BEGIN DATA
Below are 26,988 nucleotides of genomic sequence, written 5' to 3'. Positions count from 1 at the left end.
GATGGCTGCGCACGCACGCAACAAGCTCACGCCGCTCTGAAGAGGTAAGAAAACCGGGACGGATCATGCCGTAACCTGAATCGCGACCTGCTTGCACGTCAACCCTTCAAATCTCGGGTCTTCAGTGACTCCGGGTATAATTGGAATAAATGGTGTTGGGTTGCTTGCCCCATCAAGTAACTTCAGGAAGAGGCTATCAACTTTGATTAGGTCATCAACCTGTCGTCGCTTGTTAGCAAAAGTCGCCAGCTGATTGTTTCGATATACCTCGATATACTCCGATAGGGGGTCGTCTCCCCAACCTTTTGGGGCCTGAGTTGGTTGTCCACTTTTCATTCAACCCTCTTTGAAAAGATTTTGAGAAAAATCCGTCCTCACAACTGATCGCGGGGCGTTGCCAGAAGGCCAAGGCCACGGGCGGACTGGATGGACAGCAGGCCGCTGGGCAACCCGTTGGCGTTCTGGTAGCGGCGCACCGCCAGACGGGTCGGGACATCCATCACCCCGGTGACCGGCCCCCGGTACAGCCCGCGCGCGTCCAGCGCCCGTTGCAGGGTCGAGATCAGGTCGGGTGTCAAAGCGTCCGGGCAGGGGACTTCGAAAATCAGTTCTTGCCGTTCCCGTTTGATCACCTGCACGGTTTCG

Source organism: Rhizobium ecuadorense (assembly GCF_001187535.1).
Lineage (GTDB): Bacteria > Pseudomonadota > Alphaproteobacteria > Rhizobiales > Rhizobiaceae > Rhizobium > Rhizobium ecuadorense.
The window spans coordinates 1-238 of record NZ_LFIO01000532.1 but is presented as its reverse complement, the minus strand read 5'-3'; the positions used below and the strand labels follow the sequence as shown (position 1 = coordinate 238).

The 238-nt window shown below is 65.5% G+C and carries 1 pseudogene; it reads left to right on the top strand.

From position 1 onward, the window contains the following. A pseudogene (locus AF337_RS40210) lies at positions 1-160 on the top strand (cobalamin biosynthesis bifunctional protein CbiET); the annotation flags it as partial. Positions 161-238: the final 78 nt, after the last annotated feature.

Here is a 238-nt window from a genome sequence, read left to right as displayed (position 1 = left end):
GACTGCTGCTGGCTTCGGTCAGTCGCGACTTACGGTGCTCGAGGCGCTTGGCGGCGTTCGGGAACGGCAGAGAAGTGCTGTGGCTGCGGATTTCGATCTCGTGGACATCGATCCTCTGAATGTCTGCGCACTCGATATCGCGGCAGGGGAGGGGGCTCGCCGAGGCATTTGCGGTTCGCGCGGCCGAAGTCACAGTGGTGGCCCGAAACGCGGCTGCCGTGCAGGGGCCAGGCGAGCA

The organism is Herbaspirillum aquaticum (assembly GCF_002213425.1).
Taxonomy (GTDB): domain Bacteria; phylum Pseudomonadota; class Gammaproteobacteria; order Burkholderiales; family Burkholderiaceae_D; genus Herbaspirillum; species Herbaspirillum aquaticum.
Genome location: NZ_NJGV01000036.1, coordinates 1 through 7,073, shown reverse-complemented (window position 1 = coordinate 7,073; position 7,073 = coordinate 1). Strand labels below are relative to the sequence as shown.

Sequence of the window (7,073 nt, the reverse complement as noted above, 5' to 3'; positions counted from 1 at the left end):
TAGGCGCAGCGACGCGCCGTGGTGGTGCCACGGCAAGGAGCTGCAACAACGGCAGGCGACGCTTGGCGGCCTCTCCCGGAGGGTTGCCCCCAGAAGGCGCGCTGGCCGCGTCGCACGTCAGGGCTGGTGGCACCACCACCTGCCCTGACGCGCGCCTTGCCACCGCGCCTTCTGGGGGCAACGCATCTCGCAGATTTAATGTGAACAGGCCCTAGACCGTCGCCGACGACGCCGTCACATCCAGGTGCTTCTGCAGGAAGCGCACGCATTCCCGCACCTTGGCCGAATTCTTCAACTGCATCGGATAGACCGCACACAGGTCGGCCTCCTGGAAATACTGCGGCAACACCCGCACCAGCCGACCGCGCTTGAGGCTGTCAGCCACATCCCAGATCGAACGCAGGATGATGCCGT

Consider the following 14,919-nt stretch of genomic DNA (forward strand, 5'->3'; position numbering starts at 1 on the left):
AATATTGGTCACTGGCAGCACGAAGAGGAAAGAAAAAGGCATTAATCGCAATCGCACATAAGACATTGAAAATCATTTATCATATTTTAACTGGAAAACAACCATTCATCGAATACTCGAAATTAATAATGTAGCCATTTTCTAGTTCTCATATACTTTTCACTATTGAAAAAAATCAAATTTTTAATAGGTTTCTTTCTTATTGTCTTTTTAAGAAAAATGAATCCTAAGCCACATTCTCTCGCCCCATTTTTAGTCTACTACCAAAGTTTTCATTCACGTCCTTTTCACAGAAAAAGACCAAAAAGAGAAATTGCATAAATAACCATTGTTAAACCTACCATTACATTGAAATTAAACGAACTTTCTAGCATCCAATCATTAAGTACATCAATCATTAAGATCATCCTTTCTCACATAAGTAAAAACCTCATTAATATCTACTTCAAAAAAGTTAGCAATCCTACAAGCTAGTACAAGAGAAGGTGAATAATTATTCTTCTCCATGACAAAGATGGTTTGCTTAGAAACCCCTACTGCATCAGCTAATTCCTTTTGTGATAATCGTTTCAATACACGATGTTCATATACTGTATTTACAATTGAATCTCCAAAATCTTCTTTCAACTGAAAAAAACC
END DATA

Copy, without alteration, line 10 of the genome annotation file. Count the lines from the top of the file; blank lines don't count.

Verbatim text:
The organism is Herbaspirillum aquaticum (assembly GCF_002213425.1).